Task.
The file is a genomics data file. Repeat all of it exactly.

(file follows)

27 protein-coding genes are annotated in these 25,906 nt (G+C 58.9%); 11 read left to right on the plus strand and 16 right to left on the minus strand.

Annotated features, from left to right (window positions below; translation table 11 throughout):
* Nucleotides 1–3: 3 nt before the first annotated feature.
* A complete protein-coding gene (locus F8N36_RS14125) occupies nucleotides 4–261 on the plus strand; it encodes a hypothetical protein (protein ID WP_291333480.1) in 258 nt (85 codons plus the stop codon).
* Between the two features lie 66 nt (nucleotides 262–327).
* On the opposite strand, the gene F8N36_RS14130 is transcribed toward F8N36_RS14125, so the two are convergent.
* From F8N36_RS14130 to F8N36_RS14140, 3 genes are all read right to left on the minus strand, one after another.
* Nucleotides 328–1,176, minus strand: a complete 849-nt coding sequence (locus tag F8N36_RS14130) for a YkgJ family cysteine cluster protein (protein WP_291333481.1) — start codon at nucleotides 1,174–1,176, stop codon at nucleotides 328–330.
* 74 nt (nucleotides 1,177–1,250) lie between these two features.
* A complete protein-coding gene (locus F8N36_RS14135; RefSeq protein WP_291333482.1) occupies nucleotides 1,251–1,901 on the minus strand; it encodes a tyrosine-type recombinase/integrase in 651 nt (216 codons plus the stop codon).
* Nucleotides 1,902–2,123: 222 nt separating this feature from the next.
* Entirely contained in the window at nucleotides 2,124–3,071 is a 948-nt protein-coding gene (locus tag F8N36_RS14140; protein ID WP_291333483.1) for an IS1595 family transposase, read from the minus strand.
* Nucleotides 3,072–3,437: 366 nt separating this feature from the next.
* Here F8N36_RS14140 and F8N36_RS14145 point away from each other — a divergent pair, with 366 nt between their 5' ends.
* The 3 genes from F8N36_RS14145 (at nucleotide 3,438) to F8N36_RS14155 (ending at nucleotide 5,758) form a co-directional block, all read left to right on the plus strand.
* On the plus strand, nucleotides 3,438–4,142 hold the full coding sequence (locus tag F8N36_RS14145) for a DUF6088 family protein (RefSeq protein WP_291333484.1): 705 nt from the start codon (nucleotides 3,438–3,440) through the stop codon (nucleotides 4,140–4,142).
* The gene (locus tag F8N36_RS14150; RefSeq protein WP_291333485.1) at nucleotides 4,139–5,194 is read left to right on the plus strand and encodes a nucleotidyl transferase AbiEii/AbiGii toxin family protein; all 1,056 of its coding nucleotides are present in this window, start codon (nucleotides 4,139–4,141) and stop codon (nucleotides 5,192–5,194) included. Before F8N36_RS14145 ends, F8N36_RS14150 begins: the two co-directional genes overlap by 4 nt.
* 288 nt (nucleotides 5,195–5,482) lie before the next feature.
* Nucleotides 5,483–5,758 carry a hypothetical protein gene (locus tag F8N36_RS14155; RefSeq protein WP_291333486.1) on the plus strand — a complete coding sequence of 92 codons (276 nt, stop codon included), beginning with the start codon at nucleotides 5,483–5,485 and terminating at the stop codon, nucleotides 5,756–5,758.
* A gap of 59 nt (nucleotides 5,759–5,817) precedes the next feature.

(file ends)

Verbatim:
27 protein-coding genes are annotated in these 25,906 nt (G+C 58.9%); 11 read left to right on the plus strand and 16 right to left on the minus strand.

Annotated features, from left to right (window positions below; translation table 11 throughout):
* Nucleotides 1–3: 3 nt before the first annotated feature.
* A complete protein-coding gene (locus F8N36_RS14125) occupies nucleotides 4–261 on the plus strand; it encodes a hypothetical protein (protein ID WP_291333480.1) in 258 nt (85 codons plus the stop codon).
* Between the two features lie 66 nt (nucleotides 262–327).
* On the opposite strand, the gene F8N36_RS14130 is transcribed toward F8N36_RS14125, so the two are convergent.
* From F8N36_RS14130 to F8N36_RS14140, 3 genes are all read right to left on the minus strand, one after another.
* Nucleotides 328–1,176, minus strand: a complete 849-nt coding sequence (locus tag F8N36_RS14130) for a YkgJ family cysteine cluster protein (protein WP_291333481.1) — start codon at nucleotides 1,174–1,176, stop codon at nucleotides 328–330.
* 74 nt (nucleotides 1,177–1,250) lie between these two features.
* A complete protein-coding gene (locus F8N36_RS14135; RefSeq protein WP_291333482.1) occupies nucleotides 1,251–1,901 on the minus strand; it encodes a tyrosine-type recombinase/integrase in 651 nt (216 codons plus the stop codon).
* Nucleotides 1,902–2,123: 222 nt separating this feature from the next.
* Entirely contained in the window at nucleotides 2,124–3,071 is a 948-nt protein-coding gene (locus tag F8N36_RS14140; protein ID WP_291333483.1) for an IS1595 family transposase, read from the minus strand.
* Nucleotides 3,072–3,437: 366 nt separating this feature from the next.
* Here F8N36_RS14140 and F8N36_RS14145 point away from each other — a divergent pair, with 366 nt between their 5' ends.
* The 3 genes from F8N36_RS14145 (at nucleotide 3,438) to F8N36_RS14155 (ending at nucleotide 5,758) form a co-directional block, all read left to right on the plus strand.
* On the plus strand, nucleotides 3,438–4,142 hold the full coding sequence (locus tag F8N36_RS14145) for a DUF6088 family protein (RefSeq protein WP_291333484.1): 705 nt from the start codon (nucleotides 3,438–3,440) through the stop codon (nucleotides 4,140–4,142).
* The gene (locus tag F8N36_RS14150; RefSeq protein WP_291333485.1) at nucleotides 4,139–5,194 is read left to right on the plus strand and encodes a nucleotidyl transferase AbiEii/AbiGii toxin family protein; all 1,056 of its coding nucleotides are present in this window, start codon (nucleotides 4,139–4,141) and stop codon (nucleotides 5,192–5,194) included. Before F8N36_RS14145 ends, F8N36_RS14150 begins: the two co-directional genes overlap by 4 nt.
* 288 nt (nucleotides 5,195–5,482) lie before the next feature.
* Nucleotides 5,483–5,758 carry a hypothetical protein gene (locus tag F8N36_RS14155; RefSeq protein WP_291333486.1) on the plus strand — a complete coding sequence of 92 codons (276 nt, stop codon included), beginning with the start codon at nucleotides 5,483–5,485 and terminating at the stop codon, nucleotides 5,756–5,758.
* A gap of 59 nt (nucleotides 5,759–5,817) precedes the next feature.